Area Pictures

Sloth

Red Uakari

Saddle-back Tamarin

Poison Dart Frog

Urania Moth

Tiger Shovelnose Catfish

Chestnut-eared Aricari

Capped Heron Photo by Garrett Parkinson

Short Tailed Parrot Photo by Garrett Parkinson

Monkey's Comb

Tamshiyacu Tahuayo PDF Print E-mail

The western Amazon rainforest, found in Peru, is known to have the greatest diversity of flora and fauna found in the world.

Biologists refer to this region as the "green paradise" of the Amazon forest. Within this region there exist exceptional national parks and reserves that contain the best wildlife viewing experiences to be found in the Amazon.

The most mega-diverse region in all of the Amazon may be the Area de Conservacion Regional Comunal de Tamshiyacu-Tahuayo (ACRCTT). Only Amazonia Expeditions has tourist facilities with access to this magnificent reserve. Peru's first state reserve, it covers an expanded area of precious, ecologically diverse western Amazon rainforest. Exceeding 1.1 million acres, its approx. 1,600 square miles covers appreciably more land area than does the state of Rhode Island (1045 sq. mi). The ACRCTT was originally designated a reserve by the Peruvian government in 1991 to protect the range of the rare red uakari monkey, an orangutan-looking monkey with a bright red face. Subsequent scientific research has found one of the world's richest variety of plants, amphibians, reptiles and birds. In 2003, Chicago's Field Museum's Rapid Biology Inventory #11 found more species of mammals and trees in the ACRCTT than any other documented natural area in the entire world (link).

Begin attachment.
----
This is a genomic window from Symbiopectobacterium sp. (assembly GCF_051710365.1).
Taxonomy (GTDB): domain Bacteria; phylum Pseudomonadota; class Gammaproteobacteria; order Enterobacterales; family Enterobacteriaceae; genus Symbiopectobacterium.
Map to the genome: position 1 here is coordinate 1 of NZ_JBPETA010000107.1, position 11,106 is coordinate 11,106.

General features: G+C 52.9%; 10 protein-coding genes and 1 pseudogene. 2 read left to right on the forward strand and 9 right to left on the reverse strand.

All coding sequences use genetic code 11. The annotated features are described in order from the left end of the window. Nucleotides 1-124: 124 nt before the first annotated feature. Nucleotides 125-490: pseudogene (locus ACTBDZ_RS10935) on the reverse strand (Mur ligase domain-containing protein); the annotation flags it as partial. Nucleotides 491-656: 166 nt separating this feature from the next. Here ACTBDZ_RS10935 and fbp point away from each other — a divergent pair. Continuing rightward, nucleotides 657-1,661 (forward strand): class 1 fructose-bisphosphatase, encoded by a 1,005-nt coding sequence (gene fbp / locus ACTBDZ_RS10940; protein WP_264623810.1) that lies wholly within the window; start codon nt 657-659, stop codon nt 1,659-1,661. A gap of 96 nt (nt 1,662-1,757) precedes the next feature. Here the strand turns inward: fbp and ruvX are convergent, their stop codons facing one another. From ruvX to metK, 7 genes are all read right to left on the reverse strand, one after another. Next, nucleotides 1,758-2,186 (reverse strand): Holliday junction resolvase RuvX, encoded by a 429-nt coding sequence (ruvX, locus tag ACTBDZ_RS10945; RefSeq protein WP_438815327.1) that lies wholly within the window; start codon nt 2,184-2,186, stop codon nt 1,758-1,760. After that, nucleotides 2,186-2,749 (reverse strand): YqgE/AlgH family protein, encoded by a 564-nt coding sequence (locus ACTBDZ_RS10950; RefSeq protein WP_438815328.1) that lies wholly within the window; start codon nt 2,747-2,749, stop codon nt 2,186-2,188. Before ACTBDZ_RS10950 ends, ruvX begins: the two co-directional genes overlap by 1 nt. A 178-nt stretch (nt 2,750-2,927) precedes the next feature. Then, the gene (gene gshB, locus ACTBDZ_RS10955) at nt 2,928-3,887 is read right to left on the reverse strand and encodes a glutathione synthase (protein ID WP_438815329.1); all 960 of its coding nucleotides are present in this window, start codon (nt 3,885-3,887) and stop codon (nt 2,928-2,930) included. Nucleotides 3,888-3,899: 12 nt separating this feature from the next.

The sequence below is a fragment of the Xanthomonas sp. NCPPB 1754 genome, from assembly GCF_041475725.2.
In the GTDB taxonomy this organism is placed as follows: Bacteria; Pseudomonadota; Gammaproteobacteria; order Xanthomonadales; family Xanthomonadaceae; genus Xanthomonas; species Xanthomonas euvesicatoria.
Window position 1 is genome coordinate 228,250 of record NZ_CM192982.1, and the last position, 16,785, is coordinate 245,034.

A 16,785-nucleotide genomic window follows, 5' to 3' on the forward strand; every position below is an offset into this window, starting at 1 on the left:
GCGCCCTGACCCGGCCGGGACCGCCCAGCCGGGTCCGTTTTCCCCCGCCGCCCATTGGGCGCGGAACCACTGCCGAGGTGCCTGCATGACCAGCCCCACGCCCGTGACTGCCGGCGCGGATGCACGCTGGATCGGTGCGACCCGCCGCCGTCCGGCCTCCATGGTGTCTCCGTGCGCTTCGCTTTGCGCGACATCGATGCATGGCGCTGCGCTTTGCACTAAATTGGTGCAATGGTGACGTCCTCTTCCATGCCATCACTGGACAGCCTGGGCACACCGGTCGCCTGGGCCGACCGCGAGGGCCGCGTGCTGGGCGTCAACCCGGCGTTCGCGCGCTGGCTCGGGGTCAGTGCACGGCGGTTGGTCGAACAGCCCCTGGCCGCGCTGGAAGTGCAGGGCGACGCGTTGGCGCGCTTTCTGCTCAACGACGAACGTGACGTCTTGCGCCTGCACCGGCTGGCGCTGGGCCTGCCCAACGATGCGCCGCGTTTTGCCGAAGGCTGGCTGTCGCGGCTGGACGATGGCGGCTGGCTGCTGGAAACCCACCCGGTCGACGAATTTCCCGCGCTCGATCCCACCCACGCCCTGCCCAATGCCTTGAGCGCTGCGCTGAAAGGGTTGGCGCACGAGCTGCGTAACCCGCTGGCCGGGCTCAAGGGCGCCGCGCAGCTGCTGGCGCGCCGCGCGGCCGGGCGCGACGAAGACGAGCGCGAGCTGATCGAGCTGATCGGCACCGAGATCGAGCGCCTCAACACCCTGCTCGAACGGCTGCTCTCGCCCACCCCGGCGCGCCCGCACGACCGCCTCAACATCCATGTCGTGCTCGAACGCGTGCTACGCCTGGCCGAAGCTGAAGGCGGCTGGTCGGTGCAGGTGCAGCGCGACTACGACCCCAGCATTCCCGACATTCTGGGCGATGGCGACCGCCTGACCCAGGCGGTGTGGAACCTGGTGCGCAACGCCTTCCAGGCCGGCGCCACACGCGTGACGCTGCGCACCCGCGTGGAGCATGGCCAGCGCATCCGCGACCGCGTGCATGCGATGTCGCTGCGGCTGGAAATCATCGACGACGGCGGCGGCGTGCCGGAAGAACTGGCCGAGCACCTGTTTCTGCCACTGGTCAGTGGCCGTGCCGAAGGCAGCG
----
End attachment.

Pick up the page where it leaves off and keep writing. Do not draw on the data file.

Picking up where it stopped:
The reserve's mammal diversity has been proven to be the greatest of any region in all of the Amazon. The number of primate species is the highest of any protected park or reserve in the world. Primate Species List. Scientists studying birds, amphibians, and plants have found the respective species assemblages to be "outstanding, unusual and exceptional."

The diversity of other species is also outstanding. Our bird list over 600 species (contact us for a copy or view the list online), including several species that cannot be seen on other tours. Several new species of frogs and butterflies have recently been described and a new species of saki monkey is currently under investigation.

Brazilian Rainbow Boa

Brazilian Rainbow Boa

Ongoing scientific research supported by Amazonia Expeditions is directed to conservation management of the reserve's biodiversity as well as the introduction of sustainable economic practices among the native indigenous communities.  Click on Tahuayo River Amazon Research Center for more information.

The reserve is managed with one of the most innovative conservation programs in the Amazon. It is the only program that enlists the collaboration of natives living downriver to subscribe to conservation management goals set by Amazonia professional biological staff.


 

 

 

For a map of the Tamshiyacu-Tahuayo click here.